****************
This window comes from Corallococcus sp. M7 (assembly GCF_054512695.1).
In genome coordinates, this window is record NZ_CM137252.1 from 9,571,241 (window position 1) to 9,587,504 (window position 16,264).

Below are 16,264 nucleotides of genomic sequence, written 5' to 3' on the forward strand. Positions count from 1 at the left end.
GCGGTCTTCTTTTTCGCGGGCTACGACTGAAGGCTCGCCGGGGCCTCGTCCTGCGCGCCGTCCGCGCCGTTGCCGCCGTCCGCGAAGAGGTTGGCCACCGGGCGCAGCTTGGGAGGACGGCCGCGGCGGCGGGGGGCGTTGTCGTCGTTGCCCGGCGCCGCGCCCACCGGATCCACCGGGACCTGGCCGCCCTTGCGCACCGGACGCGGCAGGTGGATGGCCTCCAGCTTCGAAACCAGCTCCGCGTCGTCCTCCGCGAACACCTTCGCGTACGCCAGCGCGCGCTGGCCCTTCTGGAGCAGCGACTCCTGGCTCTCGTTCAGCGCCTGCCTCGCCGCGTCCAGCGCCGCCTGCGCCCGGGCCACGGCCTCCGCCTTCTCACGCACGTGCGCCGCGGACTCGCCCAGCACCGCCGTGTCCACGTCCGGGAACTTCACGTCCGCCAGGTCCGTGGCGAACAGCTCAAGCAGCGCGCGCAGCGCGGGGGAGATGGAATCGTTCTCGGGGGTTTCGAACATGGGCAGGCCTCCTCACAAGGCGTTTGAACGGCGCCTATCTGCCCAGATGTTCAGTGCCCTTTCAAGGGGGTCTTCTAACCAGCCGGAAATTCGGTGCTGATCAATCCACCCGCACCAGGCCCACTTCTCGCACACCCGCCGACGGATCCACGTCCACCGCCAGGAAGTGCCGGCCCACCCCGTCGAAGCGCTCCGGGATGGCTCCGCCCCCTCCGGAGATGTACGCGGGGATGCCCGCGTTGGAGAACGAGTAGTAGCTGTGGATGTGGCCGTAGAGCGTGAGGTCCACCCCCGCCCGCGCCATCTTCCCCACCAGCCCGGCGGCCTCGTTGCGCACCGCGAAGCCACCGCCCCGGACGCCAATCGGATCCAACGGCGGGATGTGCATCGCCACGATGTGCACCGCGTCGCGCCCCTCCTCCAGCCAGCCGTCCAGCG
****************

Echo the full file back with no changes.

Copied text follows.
This window comes from Corallococcus sp. M7 (assembly GCF_054512695.1).
In genome coordinates, this window is record NZ_CM137252.1 from 9,571,241 (window position 1) to 9,587,504 (window position 16,264).

Below are 16,264 nucleotides of genomic sequence, written 5' to 3' on the forward strand. Positions count from 1 at the left end.
GCGGTCTTCTTTTTCGCGGGCTACGACTGAAGGCTCGCCGGGGCCTCGTCCTGCGCGCCGTCCGCGCCGTTGCCGCCGTCCGCGAAGAGGTTGGCCACCGGGCGCAGCTTGGGAGGACGGCCGCGGCGGCGGGGGGCGTTGTCGTCGTTGCCCGGCGCCGCGCCCACCGGATCCACCGGGACCTGGCCGCCCTTGCGCACCGGACGCGGCAGGTGGATGGCCTCCAGCTTCGAAACCAGCTCCGCGTCGTCCTCCGCGAACACCTTCGCGTACGCCAGCGCGCGCTGGCCCTTCTGGAGCAGCGACTCCTGGCTCTCGTTCAGCGCCTGCCTCGCCGCGTCCAGCGCCGCCTGCGCCCGGGCCACGGCCTCCGCCTTCTCACGCACGTGCGCCGCGGACTCGCCCAGCACCGCCGTGTCCACGTCCGGGAACTTCACGTCCGCCAGGTCCGTGGCGAACAGCTCAAGCAGCGCGCGCAGCGCGGGGGAGATGGAATCGTTCTCGGGGGTTTCGAACATGGGCAGGCCTCCTCACAAGGCGTTTGAACGGCGCCTATCTGCCCAGATGTTCAGTGCCCTTTCAAGGGGGTCTTCTAACCAGCCGGAAATTCGGTGCTGATCAATCCACCCGCACCAGGCCCACTTCTCGCACACCCGCCGACGGATCCACGTCCACCGCCAGGAAGTGCCGGCCCACCCCGTCGAAGCGCTCCGGGATGGCTCCGCCCCCTCCGGAGATGTACGCGGGGATGCCCGCGTTGGAGAACGAGTAGTAGCTGTGGATGTGGCCGTAGAGCGTGAGGTCCACCCCCGCCCGCGCCATCTTCCCCACCAGCCCGGCGGCCTCGTTGCGCACCGCGAAGCCACCGCCCCGGACGCCAATCGGATCCAACGGCGGGATGTGCATCGCCACGATGTGCACCGCGTCGCGCCCCTCCTCCAGCCAGCCGTCCAGCG